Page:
Sunday, March 21, 2010

So I read most of Red Scarf Girl, a story about a Chinese girl caught up in the Cultural Revolution today.


To be brief, this girl, who was very smart and talented, finds her life very difficult because of the social status of her grandfather, a man who died before she was born, and the choices her father made as a young man. She found out that despite her many accomplishments and talents she could not do everything she could wanted to in school because of the decisions her relatives made before she was ever born or aware.


The obvious result, of course, was she hated her family. She hated her grandfather, because he came from a rich background. She wished she could have been the grandchild of a famer or factory worker instead of a landlord, a horrible, evil, landlord.


I realized, when reading this story, how I'm so blessed to not hate my family and not be held back because of their decisions. Sure, there are some, small things, that I wish I could have done but couldn't because I live overseas. But on the whole, I've been blessed by them.


What struck me the most about Red Scarf Girl, though, was how the main character was ashamed of her family history. She was ashamed to be the granddaughter of a landlord, though she had no control over her upbringing. She could not make herself go against the will of her parents, because she loved them and knew they were being unjustly punished, yet because of this she was harassed and punished.


Now, I have to be honest, and say I don't have the background this girl has. My grandfather worked long hard hours to get to where he is today and my parents have sacrificed to help me as much as possible (maybe not a lot, but we do spend a LOT of money on things like internet for our school, plus my mom spends a lot of time and energy trying to teach us). I come from a respectable middle-class family, essentially, not the Upper Class she came from. Yes, her family was never really rich, due to events, but mine isn't either, at least by the standards of our country.


Anyways, the thing is, my family and my society has taught me not to be ashamed of my family history. My grandfather could very easily pretend he was never a poor boy when he grew up. He could eat different food, for instance, but he chooses not to. I know this sounds hilarious, but I see it so clearly in the food he eats. My grandfather loves Black Eyed Peas, he love's 'em. But Black Eyed Peas are poor man's food, my grandmother (His wife), never ate them as a child (she came from a more privileged background). Is he ashamed of his love of Black Eyed Peas? Every time I think of Black Eyed Peas I think of my grandfather and try to imagine him working hard all day long on the farm and not getting much to eat but a big plate of Black Eye Peas (I don't know how realistic this picture, but that's the picture I get).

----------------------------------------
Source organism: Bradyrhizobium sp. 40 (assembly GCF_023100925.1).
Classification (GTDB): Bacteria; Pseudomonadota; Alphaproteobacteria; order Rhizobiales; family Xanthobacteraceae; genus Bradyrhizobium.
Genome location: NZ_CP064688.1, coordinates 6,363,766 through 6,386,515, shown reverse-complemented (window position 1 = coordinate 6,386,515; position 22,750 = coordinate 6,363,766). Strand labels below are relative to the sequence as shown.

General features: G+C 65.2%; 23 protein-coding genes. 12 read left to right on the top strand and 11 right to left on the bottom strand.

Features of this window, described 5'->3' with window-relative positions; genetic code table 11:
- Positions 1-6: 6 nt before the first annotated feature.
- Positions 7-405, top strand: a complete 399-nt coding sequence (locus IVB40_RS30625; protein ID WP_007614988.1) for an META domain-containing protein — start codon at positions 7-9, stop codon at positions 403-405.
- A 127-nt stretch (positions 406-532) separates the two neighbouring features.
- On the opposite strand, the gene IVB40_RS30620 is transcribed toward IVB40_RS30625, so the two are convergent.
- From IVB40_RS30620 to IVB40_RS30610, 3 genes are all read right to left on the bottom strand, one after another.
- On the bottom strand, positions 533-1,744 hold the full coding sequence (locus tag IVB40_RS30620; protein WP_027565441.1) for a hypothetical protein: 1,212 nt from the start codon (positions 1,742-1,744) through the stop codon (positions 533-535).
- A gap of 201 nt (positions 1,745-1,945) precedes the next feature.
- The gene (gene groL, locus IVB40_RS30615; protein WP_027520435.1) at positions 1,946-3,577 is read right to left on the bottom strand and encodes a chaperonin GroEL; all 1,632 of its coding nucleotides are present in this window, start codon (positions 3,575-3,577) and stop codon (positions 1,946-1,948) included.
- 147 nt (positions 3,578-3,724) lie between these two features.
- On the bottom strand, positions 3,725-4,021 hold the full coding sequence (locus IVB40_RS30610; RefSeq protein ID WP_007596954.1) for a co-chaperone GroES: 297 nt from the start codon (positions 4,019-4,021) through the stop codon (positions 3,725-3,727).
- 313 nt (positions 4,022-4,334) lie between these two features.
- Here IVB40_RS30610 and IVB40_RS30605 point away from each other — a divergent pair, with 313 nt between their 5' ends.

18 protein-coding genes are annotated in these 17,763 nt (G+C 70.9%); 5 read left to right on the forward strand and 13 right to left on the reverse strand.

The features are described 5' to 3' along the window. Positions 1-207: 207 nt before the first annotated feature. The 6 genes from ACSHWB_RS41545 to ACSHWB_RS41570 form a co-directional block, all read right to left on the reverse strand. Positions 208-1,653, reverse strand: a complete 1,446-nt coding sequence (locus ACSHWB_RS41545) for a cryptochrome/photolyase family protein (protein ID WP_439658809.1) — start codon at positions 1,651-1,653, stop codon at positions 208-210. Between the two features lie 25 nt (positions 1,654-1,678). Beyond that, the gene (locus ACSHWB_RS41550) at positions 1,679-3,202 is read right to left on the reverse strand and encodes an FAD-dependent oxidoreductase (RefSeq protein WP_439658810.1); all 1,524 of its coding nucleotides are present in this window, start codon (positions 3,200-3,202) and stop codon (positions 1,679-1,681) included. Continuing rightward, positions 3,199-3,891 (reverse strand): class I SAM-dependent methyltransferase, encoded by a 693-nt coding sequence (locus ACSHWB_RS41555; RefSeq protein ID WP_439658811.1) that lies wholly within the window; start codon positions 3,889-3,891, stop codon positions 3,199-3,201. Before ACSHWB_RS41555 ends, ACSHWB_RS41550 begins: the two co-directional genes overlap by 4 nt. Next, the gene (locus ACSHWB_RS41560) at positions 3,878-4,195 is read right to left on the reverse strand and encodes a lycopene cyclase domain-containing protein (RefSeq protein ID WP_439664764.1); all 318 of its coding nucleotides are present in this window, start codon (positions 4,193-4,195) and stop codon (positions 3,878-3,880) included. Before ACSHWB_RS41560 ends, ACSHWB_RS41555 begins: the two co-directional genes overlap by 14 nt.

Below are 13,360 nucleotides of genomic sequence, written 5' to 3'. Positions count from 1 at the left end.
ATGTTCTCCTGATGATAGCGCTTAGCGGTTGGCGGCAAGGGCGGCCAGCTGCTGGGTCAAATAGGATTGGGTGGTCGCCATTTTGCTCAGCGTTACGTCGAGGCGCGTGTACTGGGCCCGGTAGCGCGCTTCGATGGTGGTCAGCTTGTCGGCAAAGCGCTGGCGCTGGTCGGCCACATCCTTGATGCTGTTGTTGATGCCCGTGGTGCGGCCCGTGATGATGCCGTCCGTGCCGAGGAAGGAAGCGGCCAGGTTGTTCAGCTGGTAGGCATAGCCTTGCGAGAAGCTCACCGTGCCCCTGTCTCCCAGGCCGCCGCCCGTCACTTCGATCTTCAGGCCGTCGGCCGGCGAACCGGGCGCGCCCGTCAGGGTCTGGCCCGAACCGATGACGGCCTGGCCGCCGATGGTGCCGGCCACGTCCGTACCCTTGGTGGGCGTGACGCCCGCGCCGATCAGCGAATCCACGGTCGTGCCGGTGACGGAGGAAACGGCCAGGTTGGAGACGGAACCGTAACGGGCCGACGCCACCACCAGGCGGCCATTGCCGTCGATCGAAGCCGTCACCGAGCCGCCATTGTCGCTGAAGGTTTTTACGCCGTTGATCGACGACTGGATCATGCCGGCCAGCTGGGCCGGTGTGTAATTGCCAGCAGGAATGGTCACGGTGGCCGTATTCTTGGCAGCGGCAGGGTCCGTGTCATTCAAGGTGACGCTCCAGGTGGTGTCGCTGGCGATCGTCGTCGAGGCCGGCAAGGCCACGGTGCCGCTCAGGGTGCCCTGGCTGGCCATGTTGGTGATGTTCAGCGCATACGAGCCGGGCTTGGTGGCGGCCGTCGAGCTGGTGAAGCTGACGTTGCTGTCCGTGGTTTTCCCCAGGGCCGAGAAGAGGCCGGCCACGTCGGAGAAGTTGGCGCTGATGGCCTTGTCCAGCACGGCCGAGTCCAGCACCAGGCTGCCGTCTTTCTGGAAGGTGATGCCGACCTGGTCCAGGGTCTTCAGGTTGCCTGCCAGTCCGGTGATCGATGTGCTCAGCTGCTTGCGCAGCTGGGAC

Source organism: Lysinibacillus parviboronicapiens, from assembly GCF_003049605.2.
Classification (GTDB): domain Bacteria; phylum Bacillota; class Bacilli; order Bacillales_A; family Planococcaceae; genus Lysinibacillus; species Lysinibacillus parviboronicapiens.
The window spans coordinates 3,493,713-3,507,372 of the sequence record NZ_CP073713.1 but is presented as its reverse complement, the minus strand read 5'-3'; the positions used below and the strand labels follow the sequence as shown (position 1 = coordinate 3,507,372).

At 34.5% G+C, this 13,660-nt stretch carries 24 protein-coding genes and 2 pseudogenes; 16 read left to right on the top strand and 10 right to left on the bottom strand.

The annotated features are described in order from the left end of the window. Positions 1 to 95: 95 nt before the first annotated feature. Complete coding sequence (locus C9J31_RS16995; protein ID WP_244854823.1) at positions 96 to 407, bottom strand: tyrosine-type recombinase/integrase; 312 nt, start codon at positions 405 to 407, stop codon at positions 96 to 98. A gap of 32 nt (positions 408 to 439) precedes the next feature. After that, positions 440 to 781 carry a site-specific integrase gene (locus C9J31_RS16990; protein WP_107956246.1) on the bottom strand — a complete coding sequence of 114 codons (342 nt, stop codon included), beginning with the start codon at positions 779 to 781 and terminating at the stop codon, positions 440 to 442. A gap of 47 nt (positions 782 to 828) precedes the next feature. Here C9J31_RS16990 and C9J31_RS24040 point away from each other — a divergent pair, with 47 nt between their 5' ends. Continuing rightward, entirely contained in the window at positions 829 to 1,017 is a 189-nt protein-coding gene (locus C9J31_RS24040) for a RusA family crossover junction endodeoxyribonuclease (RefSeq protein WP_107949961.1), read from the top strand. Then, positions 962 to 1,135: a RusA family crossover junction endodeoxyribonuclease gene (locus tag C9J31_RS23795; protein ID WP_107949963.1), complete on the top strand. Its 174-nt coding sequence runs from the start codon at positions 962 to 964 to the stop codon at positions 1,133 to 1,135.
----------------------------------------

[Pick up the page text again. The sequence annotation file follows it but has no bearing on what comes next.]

My grandfather could stop eating Black Eyed Peas. He's "rich" enough to afford more expensive food (if they are still cheap, I don't know, honestly), but he still eats Black Eyed Peas every so often. He still loves them. My grandfather is not ashamed of his love of Black Eyed Peas and is not ashamed of the lifestyle that made him like them.


And you know what? I'm not ashamed of my upbringing either. I know I've been blessed, because of the blessings others have bestowed on me. I have the privilege of being able to go to a good University. I have the privilege of being a 4th generation Christian. I have the privilege of being a citizen of one of the most powerful countries in the world. I have the privilege of going to one of the world's greatest Churches everyday and I have the privilege of being instructed by some of the smarted people in the world (not just my teachers, by my parents and my spiritual leaders as well). If Someone tried to bring me down for my upbringing, I'd tell them to go to hell. I've been blessed, and maybe others haven't, but that's not my fault. You take what you're given in life. I have been blessed to be a blessing, and I have no intention of letting all the knowledge and heritage I have gained to go to waste. My grandfather worked hard so that his children and grandchildren could have a better life. I think that's why he's not ashamed of his upbringing, of the poverty he struggled with as a young man. I know what he came from and I know, from his first hand experience, that poverty is no fun. He told me once, that he never knew what love was until he met his wife. His family never loved him.


I don't want to be like his family. I don't want to be poor, bitter and hateful people. I don't want to be an alcoholic or addict of any kind. I don't want to be a person who doesn't love his children or family. I want to be a good person like my grandfather, or my father. I want to serve God and work hard to better this world. Because I know where I came from, I know where I need to go.


Don't be ashamed of your upbringing. Everyone's upbringing, no matter how horrible or privileged, can teach them wonderful things. I have been taught wonderful things, and I want to use those wonderful things for the good of God.

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